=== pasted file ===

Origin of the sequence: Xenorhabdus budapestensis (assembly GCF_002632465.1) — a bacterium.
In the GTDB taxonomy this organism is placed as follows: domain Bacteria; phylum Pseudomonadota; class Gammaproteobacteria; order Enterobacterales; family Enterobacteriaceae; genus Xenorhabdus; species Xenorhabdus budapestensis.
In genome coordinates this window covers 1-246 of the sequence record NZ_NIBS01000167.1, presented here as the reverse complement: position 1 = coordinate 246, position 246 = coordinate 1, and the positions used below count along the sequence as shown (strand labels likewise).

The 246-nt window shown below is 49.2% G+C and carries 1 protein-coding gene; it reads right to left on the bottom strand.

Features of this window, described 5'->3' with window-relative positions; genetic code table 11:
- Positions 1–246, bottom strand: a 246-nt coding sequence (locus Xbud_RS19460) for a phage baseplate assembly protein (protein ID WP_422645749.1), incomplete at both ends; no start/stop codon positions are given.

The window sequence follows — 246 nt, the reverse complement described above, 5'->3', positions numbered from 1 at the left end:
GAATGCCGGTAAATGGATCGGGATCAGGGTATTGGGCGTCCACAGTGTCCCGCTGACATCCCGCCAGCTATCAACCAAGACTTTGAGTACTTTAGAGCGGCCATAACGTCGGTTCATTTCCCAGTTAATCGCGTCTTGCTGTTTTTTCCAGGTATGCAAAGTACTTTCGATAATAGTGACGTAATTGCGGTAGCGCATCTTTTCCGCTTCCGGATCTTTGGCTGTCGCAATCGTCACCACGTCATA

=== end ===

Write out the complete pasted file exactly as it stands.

Origin of the sequence: Xenorhabdus budapestensis (assembly GCF_002632465.1) — a bacterium.
In the GTDB taxonomy this organism is placed as follows: domain Bacteria; phylum Pseudomonadota; class Gammaproteobacteria; order Enterobacterales; family Enterobacteriaceae; genus Xenorhabdus; species Xenorhabdus budapestensis.
In genome coordinates this window covers 1-246 of the sequence record NZ_NIBS01000167.1, presented here as the reverse complement: position 1 = coordinate 246, position 246 = coordinate 1, and the positions used below count along the sequence as shown (strand labels likewise).

The 246-nt window shown below is 49.2% G+C and carries 1 protein-coding gene; it reads right to left on the bottom strand.

Features of this window, described 5'->3' with window-relative positions; genetic code table 11:
- Positions 1–246, bottom strand: a 246-nt coding sequence (locus Xbud_RS19460) for a phage baseplate assembly protein (protein ID WP_422645749.1), incomplete at both ends; no start/stop codon positions are given.

The window sequence follows — 246 nt, the reverse complement described above, 5'->3', positions numbered from 1 at the left end:
GAATGCCGGTAAATGGATCGGGATCAGGGTATTGGGCGTCCACAGTGTCCCGCTGACATCCCGCCAGCTATCAACCAAGACTTTGAGTACTTTAGAGCGGCCATAACGTCGGTTCATTTCCCAGTTAATCGCGTCTTGCTGTTTTTTCCAGGTATGCAAAGTACTTTCGATAATAGTGACGTAATTGCGGTAGCGCATCTTTTCCGCTTCCGGATCTTTGGCTGTCGCAATCGTCACCACGTCATA